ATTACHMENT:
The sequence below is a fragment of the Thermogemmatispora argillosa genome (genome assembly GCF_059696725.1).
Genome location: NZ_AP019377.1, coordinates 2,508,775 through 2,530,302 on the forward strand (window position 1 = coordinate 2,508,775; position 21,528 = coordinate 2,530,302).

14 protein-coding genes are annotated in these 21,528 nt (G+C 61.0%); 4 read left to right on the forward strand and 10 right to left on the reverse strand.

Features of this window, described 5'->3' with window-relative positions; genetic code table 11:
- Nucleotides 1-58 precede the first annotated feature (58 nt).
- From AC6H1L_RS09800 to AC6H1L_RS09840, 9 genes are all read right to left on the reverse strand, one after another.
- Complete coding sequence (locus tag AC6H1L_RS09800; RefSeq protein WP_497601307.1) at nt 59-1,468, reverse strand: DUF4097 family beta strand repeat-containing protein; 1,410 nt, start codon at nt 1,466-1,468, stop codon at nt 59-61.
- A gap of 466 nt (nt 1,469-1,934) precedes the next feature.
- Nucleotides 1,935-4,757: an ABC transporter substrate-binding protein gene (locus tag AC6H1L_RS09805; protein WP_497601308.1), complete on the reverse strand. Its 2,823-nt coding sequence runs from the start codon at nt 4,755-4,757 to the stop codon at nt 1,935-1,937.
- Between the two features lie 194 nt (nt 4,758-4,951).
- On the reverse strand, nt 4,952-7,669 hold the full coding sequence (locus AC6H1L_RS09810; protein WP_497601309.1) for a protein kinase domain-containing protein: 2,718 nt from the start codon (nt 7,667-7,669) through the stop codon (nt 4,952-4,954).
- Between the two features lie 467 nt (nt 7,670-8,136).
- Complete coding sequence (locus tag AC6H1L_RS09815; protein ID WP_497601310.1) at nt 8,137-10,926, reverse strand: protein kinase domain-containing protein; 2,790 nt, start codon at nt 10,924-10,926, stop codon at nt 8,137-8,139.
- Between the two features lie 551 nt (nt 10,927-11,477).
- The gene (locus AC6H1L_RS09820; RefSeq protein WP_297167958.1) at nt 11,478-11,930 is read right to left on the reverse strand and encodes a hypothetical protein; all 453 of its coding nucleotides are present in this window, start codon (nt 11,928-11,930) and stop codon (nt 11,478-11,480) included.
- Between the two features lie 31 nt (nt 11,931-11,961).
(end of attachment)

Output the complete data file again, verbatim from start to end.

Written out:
The sequence below is a fragment of the Thermogemmatispora argillosa genome (genome assembly GCF_059696725.1).
Genome location: NZ_AP019377.1, coordinates 2,508,775 through 2,530,302 on the forward strand (window position 1 = coordinate 2,508,775; position 21,528 = coordinate 2,530,302).

14 protein-coding genes are annotated in these 21,528 nt (G+C 61.0%); 4 read left to right on the forward strand and 10 right to left on the reverse strand.

Features of this window, described 5'->3' with window-relative positions; genetic code table 11:
- Nucleotides 1-58 precede the first annotated feature (58 nt).
- From AC6H1L_RS09800 to AC6H1L_RS09840, 9 genes are all read right to left on the reverse strand, one after another.
- Complete coding sequence (locus tag AC6H1L_RS09800; RefSeq protein WP_497601307.1) at nt 59-1,468, reverse strand: DUF4097 family beta strand repeat-containing protein; 1,410 nt, start codon at nt 1,466-1,468, stop codon at nt 59-61.
- A gap of 466 nt (nt 1,469-1,934) precedes the next feature.
- Nucleotides 1,935-4,757: an ABC transporter substrate-binding protein gene (locus tag AC6H1L_RS09805; protein WP_497601308.1), complete on the reverse strand. Its 2,823-nt coding sequence runs from the start codon at nt 4,755-4,757 to the stop codon at nt 1,935-1,937.
- Between the two features lie 194 nt (nt 4,758-4,951).
- On the reverse strand, nt 4,952-7,669 hold the full coding sequence (locus AC6H1L_RS09810; protein WP_497601309.1) for a protein kinase domain-containing protein: 2,718 nt from the start codon (nt 7,667-7,669) through the stop codon (nt 4,952-4,954).
- Between the two features lie 467 nt (nt 7,670-8,136).
- Complete coding sequence (locus tag AC6H1L_RS09815; protein ID WP_497601310.1) at nt 8,137-10,926, reverse strand: protein kinase domain-containing protein; 2,790 nt, start codon at nt 10,924-10,926, stop codon at nt 8,137-8,139.
- Between the two features lie 551 nt (nt 10,927-11,477).
- The gene (locus AC6H1L_RS09820; RefSeq protein WP_297167958.1) at nt 11,478-11,930 is read right to left on the reverse strand and encodes a hypothetical protein; all 453 of its coding nucleotides are present in this window, start codon (nt 11,928-11,930) and stop codon (nt 11,478-11,480) included.
- Between the two features lie 31 nt (nt 11,931-11,961).